Mood disorders are heavily influenced by not only genetic factors, but also family history and other environmental influences. The patterns of mood regulation that are learned in a family can have an impact on how a child or adolescent processes the emotions they experience.
A recent study conducted by UCLA and Stanford researchers provides evidence that involving the family in the treatment of an individual with a mood disorder may lead to better outcomes.
The researchers, led by David J. Miklowitz, Ph.D., of the UCLA School of Medicine and Kiki D. Chang, M.D., of the Stanford University School of Medicine, found that children as well as adolescents who have sub-threshold forms of bipolar disorder or depression had better outcomes when family focused treatment was provided. Each of the participants had a minimum of one relative who had been diagnosed with bipolar disorder.
The study compared the effects of a 12-week therapy treatment with a shorter education-based treatment among 40 children and adolescents with an average age of 12 years. The participants were recruited through the two universities.
The participants were diagnosed with major depressive disorder, bipolar disorder that was not otherwise specified (indicating brief but recurring periods of mania) or cyclothmic disorder and also had at least one first-degree relative with bipolar disorder.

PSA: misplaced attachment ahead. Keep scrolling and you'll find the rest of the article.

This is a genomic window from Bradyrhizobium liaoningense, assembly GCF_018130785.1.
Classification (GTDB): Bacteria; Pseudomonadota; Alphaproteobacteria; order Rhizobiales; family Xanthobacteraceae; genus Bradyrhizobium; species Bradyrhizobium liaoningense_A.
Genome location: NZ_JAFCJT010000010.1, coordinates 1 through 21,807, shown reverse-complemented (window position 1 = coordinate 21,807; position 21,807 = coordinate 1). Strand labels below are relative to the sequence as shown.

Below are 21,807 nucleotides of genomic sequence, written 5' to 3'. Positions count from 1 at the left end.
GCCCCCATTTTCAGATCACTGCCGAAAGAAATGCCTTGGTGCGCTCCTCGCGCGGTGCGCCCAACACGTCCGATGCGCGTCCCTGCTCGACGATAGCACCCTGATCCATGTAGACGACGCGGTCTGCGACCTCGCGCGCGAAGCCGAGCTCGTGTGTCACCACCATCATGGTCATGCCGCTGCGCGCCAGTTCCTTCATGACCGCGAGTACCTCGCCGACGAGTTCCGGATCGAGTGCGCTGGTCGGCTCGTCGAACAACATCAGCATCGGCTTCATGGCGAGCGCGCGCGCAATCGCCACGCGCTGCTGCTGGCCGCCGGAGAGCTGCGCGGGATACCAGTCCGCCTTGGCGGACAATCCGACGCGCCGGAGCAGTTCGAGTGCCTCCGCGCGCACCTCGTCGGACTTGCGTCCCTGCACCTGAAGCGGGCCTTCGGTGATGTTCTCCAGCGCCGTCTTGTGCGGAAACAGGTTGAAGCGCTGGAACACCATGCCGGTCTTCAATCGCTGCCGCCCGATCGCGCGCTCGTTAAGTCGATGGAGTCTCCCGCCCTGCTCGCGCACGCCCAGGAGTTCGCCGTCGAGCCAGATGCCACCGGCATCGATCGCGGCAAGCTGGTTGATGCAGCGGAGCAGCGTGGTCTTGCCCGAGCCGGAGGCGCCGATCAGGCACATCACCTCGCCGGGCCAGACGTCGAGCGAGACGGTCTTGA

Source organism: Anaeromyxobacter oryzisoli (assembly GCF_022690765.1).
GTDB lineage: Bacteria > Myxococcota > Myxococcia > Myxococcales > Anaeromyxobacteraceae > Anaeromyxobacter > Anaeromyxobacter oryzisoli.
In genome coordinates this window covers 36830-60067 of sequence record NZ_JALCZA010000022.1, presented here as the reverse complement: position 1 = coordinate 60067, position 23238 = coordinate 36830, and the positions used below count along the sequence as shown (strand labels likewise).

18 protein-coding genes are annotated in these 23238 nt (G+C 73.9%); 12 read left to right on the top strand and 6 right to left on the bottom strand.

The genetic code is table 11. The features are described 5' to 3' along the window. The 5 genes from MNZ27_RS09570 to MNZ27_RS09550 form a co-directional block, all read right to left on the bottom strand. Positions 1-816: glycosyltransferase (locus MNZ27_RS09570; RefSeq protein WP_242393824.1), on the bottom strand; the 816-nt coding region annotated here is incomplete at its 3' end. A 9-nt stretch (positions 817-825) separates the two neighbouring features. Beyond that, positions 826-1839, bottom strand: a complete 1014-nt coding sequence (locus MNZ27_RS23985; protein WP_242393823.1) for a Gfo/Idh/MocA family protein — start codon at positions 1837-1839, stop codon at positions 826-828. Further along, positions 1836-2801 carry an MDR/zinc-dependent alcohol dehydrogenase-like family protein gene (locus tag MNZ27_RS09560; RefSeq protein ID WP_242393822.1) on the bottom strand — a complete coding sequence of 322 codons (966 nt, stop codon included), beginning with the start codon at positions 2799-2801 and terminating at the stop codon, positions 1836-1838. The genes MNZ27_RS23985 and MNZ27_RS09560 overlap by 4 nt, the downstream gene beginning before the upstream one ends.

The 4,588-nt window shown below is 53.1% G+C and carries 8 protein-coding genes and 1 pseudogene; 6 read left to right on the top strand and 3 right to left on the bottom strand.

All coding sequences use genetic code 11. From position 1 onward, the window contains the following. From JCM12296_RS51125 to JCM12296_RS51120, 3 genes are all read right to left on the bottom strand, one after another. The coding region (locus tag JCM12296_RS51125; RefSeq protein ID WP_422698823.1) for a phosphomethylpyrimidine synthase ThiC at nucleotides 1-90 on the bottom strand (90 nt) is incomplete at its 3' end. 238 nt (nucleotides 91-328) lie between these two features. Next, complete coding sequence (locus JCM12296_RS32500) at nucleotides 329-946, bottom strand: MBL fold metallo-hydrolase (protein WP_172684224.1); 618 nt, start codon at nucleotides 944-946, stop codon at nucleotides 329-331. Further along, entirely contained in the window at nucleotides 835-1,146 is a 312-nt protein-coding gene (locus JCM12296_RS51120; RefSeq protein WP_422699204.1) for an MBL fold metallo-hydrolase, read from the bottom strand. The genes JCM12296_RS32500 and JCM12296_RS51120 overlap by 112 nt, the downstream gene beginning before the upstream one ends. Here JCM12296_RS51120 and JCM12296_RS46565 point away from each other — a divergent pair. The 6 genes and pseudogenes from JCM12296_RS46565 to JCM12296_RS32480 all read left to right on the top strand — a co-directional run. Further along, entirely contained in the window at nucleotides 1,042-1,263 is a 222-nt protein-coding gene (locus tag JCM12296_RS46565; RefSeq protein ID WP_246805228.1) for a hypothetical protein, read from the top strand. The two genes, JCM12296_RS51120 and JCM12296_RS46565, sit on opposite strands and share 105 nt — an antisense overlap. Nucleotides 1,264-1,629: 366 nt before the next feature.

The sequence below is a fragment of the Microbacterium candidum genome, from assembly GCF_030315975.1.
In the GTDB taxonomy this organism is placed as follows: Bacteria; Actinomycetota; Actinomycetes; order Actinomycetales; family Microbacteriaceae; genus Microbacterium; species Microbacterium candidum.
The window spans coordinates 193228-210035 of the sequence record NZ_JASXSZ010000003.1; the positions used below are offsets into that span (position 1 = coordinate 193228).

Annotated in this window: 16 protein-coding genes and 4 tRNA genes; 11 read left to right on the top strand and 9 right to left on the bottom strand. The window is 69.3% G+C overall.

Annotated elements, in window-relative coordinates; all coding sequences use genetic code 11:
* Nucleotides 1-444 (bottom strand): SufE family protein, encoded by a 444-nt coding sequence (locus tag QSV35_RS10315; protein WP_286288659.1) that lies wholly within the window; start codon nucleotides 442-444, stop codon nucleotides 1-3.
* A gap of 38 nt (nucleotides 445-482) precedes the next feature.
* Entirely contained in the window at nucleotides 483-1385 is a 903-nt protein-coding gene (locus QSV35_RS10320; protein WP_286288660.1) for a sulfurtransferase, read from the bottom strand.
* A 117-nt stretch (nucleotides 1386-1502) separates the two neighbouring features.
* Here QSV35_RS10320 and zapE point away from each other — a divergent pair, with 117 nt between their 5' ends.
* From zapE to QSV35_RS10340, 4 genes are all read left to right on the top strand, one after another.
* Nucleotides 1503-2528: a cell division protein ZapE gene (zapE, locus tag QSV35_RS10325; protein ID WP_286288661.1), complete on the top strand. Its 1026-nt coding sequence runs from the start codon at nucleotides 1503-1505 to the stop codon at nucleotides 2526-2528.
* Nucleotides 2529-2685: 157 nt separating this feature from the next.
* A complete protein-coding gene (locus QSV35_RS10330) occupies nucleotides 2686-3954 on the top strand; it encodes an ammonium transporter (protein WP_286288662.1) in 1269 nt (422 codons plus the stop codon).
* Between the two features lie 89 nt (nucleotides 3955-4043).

The participants assigned randomly were able to receive family focused therapy, which consisted of 12 family therapy sessions over a four-month period of learning skills pertaining to communication, problem-solving and strategies for regulating mood swings. The other participants were given one or two informational sessions that included their family members.
Those who received the 12 weeks of therapy recovered from depressive symptoms in a nine-week period, on average, compared with a 21-week recovery in the shorter treatment program. Those who participated in the full therapy session also experienced more weeks symptom-free over the one-year study period. Improvements were also measured using the Young Mania Rating Scale, showing that those in the 12-week group experienced a greater improvement.
Among the participants, those who were members of families that for expressed emotion scored high, an indication of critical or overprotective parents, required almost twice as much time to recover from mood symptoms when compared with those families that scored low in expressed emotion.
The 12-week family-focused therapy was also more effective for those in families with high expressed emotion when compared to the results found with the shorter treatment program.
While the authors note that the follow-up period was not adequate to determine whether the therapy prevented the children from developing full bipolar disorder. However, the therapy may be helpful in teaching families how to effectively work with the child’s mood swings and improve the overall outcome.